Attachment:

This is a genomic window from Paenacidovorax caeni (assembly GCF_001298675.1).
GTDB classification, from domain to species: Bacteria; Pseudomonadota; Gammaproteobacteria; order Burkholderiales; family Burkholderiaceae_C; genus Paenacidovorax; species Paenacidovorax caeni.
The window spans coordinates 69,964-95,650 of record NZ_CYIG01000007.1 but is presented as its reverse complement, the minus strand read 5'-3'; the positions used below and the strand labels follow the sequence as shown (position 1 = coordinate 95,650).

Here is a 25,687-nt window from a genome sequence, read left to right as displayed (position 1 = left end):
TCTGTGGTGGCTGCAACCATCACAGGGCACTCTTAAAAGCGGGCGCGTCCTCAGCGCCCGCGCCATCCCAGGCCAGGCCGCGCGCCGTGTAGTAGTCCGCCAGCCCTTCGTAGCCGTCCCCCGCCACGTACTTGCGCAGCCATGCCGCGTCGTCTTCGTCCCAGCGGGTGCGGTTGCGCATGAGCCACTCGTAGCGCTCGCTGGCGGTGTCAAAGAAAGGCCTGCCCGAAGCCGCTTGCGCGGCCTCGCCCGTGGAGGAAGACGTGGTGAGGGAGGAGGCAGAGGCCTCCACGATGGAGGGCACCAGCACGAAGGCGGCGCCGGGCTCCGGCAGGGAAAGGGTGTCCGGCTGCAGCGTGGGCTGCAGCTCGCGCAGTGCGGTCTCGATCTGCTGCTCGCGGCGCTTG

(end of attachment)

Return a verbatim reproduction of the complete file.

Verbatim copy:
This is a genomic window from Paenacidovorax caeni (assembly GCF_001298675.1).
GTDB classification, from domain to species: Bacteria; Pseudomonadota; Gammaproteobacteria; order Burkholderiales; family Burkholderiaceae_C; genus Paenacidovorax; species Paenacidovorax caeni.
The window spans coordinates 69,964-95,650 of record NZ_CYIG01000007.1 but is presented as its reverse complement, the minus strand read 5'-3'; the positions used below and the strand labels follow the sequence as shown (position 1 = coordinate 95,650).

Here is a 25,687-nt window from a genome sequence, read left to right as displayed (position 1 = left end):
TCTGTGGTGGCTGCAACCATCACAGGGCACTCTTAAAAGCGGGCGCGTCCTCAGCGCCCGCGCCATCCCAGGCCAGGCCGCGCGCCGTGTAGTAGTCCGCCAGCCCTTCGTAGCCGTCCCCCGCCACGTACTTGCGCAGCCATGCCGCGTCGTCTTCGTCCCAGCGGGTGCGGTTGCGCATGAGCCACTCGTAGCGCTCGCTGGCGGTGTCAAAGAAAGGCCTGCCCGAAGCCGCTTGCGCGGCCTCGCCCGTGGAGGAAGACGTGGTGAGGGAGGAGGCAGAGGCCTCCACGATGGAGGGCACCAGCACGAAGGCGGCGCCGGGCTCCGGCAGGGAAAGGGTGTCCGGCTGCAGCGTGGGCTGCAGCTCGCGCAGTGCGGTCTCGATCTGCTGCTCGCGGCGCTTG